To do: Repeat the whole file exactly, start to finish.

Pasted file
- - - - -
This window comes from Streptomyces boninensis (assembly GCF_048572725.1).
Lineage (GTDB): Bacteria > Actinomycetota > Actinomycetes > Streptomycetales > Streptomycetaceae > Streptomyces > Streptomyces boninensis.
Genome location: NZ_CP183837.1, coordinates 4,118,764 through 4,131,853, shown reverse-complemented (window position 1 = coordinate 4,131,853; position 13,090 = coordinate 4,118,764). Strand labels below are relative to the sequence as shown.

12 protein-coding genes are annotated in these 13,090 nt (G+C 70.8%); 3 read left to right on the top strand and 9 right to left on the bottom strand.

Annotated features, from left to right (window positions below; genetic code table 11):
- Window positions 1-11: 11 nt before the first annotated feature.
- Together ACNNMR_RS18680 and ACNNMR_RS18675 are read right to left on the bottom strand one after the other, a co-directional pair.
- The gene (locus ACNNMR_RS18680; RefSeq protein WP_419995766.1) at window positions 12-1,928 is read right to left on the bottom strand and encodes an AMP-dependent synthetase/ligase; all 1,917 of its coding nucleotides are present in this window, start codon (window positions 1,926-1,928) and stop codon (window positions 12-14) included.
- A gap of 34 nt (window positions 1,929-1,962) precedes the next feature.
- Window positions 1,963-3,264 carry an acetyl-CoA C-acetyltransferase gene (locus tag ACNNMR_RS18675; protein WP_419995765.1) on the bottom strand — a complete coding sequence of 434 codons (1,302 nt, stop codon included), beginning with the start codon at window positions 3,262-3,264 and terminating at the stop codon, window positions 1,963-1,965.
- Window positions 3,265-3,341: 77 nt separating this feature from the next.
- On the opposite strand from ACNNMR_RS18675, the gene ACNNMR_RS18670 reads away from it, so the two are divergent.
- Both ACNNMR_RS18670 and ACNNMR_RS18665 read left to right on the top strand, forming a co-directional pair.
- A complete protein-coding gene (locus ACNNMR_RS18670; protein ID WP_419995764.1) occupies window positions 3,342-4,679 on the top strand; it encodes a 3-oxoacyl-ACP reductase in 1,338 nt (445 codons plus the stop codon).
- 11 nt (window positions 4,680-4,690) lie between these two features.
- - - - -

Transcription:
This window comes from Streptomyces boninensis (assembly GCF_048572725.1).
Lineage (GTDB): Bacteria > Actinomycetota > Actinomycetes > Streptomycetales > Streptomycetaceae > Streptomyces > Streptomyces boninensis.
Genome location: NZ_CP183837.1, coordinates 4,118,764 through 4,131,853, shown reverse-complemented (window position 1 = coordinate 4,131,853; position 13,090 = coordinate 4,118,764). Strand labels below are relative to the sequence as shown.

12 protein-coding genes are annotated in these 13,090 nt (G+C 70.8%); 3 read left to right on the top strand and 9 right to left on the bottom strand.

Annotated features, from left to right (window positions below; genetic code table 11):
- Window positions 1-11: 11 nt before the first annotated feature.
- Together ACNNMR_RS18680 and ACNNMR_RS18675 are read right to left on the bottom strand one after the other, a co-directional pair.
- The gene (locus ACNNMR_RS18680; RefSeq protein WP_419995766.1) at window positions 12-1,928 is read right to left on the bottom strand and encodes an AMP-dependent synthetase/ligase; all 1,917 of its coding nucleotides are present in this window, start codon (window positions 1,926-1,928) and stop codon (window positions 12-14) included.
- A gap of 34 nt (window positions 1,929-1,962) precedes the next feature.
- Window positions 1,963-3,264 carry an acetyl-CoA C-acetyltransferase gene (locus tag ACNNMR_RS18675; protein WP_419995765.1) on the bottom strand — a complete coding sequence of 434 codons (1,302 nt, stop codon included), beginning with the start codon at window positions 3,262-3,264 and terminating at the stop codon, window positions 1,963-1,965.
- Window positions 3,265-3,341: 77 nt separating this feature from the next.
- On the opposite strand from ACNNMR_RS18675, the gene ACNNMR_RS18670 reads away from it, so the two are divergent.
- Both ACNNMR_RS18670 and ACNNMR_RS18665 read left to right on the top strand, forming a co-directional pair.
- A complete protein-coding gene (locus ACNNMR_RS18670; protein ID WP_419995764.1) occupies window positions 3,342-4,679 on the top strand; it encodes a 3-oxoacyl-ACP reductase in 1,338 nt (445 codons plus the stop codon).
- 11 nt (window positions 4,680-4,690) lie between these two features.